By UN Environment
The cautionary tale of the boiling frog describes how a frog that jumps into boiling water will save itself by jumping straight out, but the frog that sits in the water while it gradually gets hotter and hotter will boil to death.
This summer, Europe has sweltered in its hottest ever July since records began, causing multiple deaths, closed offices and disruptions to flights and vital services. Wildfires broke out in the Arctic, with smoke-filled air swirling across an unprecedented area of Arctic wilderness. There is growing public alarm that the world is overheating and increasing frustration at the lack of action to urgently tackle what has become a climate emergency.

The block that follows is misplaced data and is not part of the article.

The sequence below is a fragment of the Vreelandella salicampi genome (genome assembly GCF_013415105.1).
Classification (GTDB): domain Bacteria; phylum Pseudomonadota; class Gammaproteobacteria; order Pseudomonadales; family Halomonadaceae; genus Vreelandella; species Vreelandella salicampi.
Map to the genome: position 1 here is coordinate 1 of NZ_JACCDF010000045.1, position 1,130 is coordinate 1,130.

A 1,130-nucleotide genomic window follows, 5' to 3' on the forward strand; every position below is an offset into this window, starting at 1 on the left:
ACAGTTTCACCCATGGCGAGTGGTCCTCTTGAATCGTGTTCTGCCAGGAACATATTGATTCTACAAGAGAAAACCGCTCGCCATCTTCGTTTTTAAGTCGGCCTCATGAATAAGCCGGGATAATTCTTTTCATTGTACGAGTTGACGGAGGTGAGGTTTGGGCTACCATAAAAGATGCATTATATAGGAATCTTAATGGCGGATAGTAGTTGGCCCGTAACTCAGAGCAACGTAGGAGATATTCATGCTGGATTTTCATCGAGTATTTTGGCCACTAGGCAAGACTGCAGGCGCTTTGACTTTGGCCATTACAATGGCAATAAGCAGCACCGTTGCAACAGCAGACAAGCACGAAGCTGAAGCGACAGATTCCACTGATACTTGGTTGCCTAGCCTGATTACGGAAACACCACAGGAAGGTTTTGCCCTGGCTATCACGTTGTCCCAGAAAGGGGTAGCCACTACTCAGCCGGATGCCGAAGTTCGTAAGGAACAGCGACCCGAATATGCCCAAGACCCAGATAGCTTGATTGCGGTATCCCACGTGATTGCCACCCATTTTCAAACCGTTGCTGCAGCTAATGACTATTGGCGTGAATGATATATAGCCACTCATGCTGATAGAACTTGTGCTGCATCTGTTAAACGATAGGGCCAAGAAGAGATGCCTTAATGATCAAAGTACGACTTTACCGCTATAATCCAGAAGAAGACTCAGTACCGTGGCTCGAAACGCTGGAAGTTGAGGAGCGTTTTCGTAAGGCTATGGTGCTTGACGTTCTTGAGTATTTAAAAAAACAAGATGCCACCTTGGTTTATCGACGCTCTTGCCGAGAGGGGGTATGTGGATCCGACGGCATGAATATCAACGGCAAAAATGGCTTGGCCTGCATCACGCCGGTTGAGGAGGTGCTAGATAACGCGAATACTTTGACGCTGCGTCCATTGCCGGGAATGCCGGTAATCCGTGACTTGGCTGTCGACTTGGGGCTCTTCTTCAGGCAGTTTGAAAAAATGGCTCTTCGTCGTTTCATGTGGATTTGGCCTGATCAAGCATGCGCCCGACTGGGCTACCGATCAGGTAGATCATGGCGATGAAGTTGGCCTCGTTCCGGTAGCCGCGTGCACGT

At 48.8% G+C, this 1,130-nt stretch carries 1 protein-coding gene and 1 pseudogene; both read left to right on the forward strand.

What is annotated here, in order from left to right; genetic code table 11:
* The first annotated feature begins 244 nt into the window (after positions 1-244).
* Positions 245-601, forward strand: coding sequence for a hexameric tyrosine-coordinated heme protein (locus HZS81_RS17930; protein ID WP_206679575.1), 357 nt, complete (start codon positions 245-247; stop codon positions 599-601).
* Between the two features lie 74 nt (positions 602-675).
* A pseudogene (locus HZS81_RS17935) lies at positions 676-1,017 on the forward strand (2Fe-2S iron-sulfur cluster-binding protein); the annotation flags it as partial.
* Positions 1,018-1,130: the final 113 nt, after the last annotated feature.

“Wildfires in the Arctic can be catastrophic for our climate,” says the UN Environment Programme’s peatlands expert Dianna Kopansky. “When permafrost peatlands thaw, dry out and burn, they release enormous amounts of carbon. Ash particles darken snow causing less sunlight to be reflected into space, and further increase heating. It’s a dangerous feedback mechanism to trigger.”
It’s estimated that the northern hemisphere’s frozen soils and peatlands hold about 1,700 billion tonnes of carbon—four times more than humans have emitted since the industrial revolution, and twice as much as is currently in the atmosphere. Read more>>